New Internet speed record

MasterAkumaMatata

Established Member
On Wednesday 15 October 2003, researchers at the European Organization for Nuclear Research (CERN) and the California Institute of Technology set a new Internet speed record. The transmission between Switzerland and California (4,350 miles or 7,000 kilometers) lasted 30 minutes and sent 1.1 terabytes of data at 5.44 gigabits per second. This is fast enough to transmit the contents of a CD in about 1 second and a feature-length movie on DVD in about 10 seconds. The Internet link is more than 20,000 times as fast as a typical home broadband connection. For details see http://news.com.com/2100-1034_3-5092064.html?tag=nefd_top


:blush:
 

MasterAkumaMatata

Established Member
link: Researchers set new network speed record

On Tuesday 30 November 2004, researchers moved data between labs in Pittsburgh, Pennsylvania and Los Angeles, California at a sustained rate of 101 gigabits per second for a few minutes. The 90-minute demonstration set a new speed record and captured the Supercomputing Bandwidth Challenge for the second year running. The same group won last year with a speed of 23.2 gigabits per second. The data was transmitted using the Fast TCP protocol developed at the University of California.

:driving:
 

MasterAkumaMatata

Established Member
Originally posted by ExCyber+Thu, 2004-12-02 @ 08:28 PM--><div class='quotetop'>QUOTE(ExCyber @ Thu, 2004-12-02 @ 08:28 PM)</div><div class='quotemain'>
101 gigabits per second

Forget Internet, I'd be thrilled with RAM that fast.
[post=124966]Quoted post[/post]​
[/b]


Here is what the article says regarding the record for data transfer on the internet:

<!--QuoteBegin- http://news.com.com/Blazing+a+new+data+spe...l?tag=nefd.lede


On the Internet, the record for data transfer is about 4.23gbps, while the record on Internet2 stands at 6.63gbps.[/quote]
 

Alexvrb

Established Member
Originally posted by ExCyber@Thu, 2004-12-02 @ 08:28 PM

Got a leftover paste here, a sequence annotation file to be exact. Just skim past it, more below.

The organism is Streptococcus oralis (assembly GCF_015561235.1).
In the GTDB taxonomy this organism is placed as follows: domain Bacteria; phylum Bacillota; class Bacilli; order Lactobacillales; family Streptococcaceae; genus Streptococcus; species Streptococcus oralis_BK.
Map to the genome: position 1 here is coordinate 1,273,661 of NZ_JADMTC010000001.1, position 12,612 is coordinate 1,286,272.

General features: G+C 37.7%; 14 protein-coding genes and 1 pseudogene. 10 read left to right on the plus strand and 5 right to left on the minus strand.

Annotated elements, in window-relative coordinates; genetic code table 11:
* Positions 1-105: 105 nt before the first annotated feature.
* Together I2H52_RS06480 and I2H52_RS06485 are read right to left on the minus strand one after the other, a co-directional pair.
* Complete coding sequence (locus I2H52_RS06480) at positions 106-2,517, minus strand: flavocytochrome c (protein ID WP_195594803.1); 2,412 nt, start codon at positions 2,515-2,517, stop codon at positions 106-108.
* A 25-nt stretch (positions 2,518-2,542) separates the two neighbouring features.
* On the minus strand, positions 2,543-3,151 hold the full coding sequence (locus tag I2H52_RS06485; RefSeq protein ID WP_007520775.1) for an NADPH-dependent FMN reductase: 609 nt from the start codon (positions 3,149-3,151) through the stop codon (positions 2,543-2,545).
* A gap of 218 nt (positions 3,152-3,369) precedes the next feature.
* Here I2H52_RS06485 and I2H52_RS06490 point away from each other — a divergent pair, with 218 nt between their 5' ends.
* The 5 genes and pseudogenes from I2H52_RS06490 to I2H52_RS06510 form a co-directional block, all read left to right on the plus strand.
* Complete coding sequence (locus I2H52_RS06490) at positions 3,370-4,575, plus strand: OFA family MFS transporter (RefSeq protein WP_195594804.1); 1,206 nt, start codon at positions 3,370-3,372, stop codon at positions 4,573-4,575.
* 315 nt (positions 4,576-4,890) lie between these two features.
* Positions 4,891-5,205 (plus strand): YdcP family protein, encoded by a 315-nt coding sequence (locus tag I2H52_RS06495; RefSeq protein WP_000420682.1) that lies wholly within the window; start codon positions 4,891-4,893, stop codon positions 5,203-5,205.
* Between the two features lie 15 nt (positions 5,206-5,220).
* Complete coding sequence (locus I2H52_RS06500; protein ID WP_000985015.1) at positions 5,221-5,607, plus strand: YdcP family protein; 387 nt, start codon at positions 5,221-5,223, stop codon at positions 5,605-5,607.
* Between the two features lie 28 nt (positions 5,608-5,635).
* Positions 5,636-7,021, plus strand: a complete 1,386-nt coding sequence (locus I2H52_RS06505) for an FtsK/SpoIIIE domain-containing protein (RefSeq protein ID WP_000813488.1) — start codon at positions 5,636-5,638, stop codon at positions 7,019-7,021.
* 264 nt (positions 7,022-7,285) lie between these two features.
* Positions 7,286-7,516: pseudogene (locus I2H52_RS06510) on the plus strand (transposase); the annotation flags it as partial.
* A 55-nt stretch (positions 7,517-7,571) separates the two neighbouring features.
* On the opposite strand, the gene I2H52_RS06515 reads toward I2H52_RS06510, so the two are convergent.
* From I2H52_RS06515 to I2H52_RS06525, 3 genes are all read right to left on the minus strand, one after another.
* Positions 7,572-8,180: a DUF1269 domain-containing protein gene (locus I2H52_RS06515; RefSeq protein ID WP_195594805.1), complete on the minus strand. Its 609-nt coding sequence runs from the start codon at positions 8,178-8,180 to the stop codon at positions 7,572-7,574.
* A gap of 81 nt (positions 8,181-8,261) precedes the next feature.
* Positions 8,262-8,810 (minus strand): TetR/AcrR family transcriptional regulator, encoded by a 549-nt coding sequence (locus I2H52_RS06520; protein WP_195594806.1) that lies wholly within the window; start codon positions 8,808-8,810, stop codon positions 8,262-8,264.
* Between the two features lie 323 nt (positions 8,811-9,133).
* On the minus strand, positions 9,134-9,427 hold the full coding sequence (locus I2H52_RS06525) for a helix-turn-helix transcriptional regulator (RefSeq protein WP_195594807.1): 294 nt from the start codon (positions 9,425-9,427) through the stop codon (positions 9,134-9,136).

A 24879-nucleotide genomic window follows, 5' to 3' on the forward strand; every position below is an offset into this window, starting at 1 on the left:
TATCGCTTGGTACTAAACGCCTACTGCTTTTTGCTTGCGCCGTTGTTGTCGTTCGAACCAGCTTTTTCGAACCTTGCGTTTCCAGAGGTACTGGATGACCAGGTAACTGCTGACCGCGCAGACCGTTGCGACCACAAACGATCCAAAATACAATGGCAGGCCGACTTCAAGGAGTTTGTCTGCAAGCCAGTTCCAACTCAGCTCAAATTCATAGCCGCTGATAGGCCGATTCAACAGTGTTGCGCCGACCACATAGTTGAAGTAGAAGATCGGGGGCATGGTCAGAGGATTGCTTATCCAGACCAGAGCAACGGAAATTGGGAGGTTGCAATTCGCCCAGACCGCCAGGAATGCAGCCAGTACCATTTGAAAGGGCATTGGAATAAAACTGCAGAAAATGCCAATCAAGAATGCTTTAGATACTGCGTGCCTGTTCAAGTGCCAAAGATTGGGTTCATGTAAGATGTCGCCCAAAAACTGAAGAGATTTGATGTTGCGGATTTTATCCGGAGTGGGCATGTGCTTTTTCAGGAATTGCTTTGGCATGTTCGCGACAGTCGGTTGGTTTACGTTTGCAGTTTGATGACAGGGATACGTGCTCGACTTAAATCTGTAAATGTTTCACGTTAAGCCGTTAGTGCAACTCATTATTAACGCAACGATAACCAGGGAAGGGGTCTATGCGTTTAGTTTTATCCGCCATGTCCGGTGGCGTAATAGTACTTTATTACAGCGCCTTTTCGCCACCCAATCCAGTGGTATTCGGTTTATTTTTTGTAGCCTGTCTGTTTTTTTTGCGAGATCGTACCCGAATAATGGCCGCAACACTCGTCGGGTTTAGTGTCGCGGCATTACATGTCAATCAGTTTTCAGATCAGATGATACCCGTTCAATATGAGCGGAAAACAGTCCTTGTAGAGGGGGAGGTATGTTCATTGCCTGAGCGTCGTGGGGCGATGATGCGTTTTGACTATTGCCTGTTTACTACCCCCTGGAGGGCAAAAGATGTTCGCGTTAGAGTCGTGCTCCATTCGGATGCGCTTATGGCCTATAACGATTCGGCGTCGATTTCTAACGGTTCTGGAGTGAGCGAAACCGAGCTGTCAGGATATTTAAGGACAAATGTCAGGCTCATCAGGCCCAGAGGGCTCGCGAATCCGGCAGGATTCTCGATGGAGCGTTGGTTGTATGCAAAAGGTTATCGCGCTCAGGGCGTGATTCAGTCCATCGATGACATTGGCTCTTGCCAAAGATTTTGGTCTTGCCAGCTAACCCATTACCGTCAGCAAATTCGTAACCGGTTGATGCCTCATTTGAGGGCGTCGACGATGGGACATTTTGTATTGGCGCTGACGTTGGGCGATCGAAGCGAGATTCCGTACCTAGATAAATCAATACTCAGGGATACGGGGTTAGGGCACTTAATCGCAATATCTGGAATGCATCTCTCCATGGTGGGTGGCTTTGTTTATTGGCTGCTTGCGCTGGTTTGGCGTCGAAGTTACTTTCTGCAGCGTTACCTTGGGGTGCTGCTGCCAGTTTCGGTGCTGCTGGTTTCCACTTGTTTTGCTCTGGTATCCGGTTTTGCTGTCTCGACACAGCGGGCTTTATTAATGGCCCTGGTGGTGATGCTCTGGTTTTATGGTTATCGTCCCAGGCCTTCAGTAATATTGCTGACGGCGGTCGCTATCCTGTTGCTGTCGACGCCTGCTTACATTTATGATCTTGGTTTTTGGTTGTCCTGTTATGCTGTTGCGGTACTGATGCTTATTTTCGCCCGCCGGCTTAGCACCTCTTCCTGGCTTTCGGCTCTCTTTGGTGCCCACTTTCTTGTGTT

Forget Internet, I'd be thrilled with RAM that fast.

All you need to do is get some higher clocked GDDR3 and you're good to go. :D
 

schi0249

Mid Boss
The ISP I work for also sells dedicated access. We sell up to a 1Gbps connection. Man, I thought that would be hella fast. But over 5??
 
How fast is that? I know a gigabit is not a gigabyte... what is the conversion on that?

Is it: 1024 gigabits = 1 Gigabyte? If so, that's only like 5 megs a second, no?
 

ExCyber

Staff member
Depending on encoding and what actual rate they are measuring it could vary a bit, but generally 8 bits = 1 byte.
 

MasterAkumaMatata

Established Member
Originally posted by PUNJABEE@Mon, 2004-12-06 @ 12:00 PM

How fast is that? I know a gigabit is not a gigabyte... what is the conversion on that?

Is it: 1024 gigabits = 1 Gigabyte? If so, that's only like 5 megs a second, no?
[post=125319]Quoted post[/post]​

101 gigabits per second

= 101,000,000,000 bits/second

= 12,625,000,000 bytes/second

= 12,329,101.6 KiB/s

= 12,040.1 MiB/s

= 11.76 GiB/s

Note:

1 KiB = 1 kibibyte = 1 kilobinary byte = 2^10 bytes = 1,024 bytes

1 MiB = 1 mebibyte = 1 megabinary byte = 2^20 bytes = 1,048,576 bytes

1 GiB = 1 gibibyte = 1 gigabinary byte = 2^30 bytes = 1,073,741,824 bytes
 
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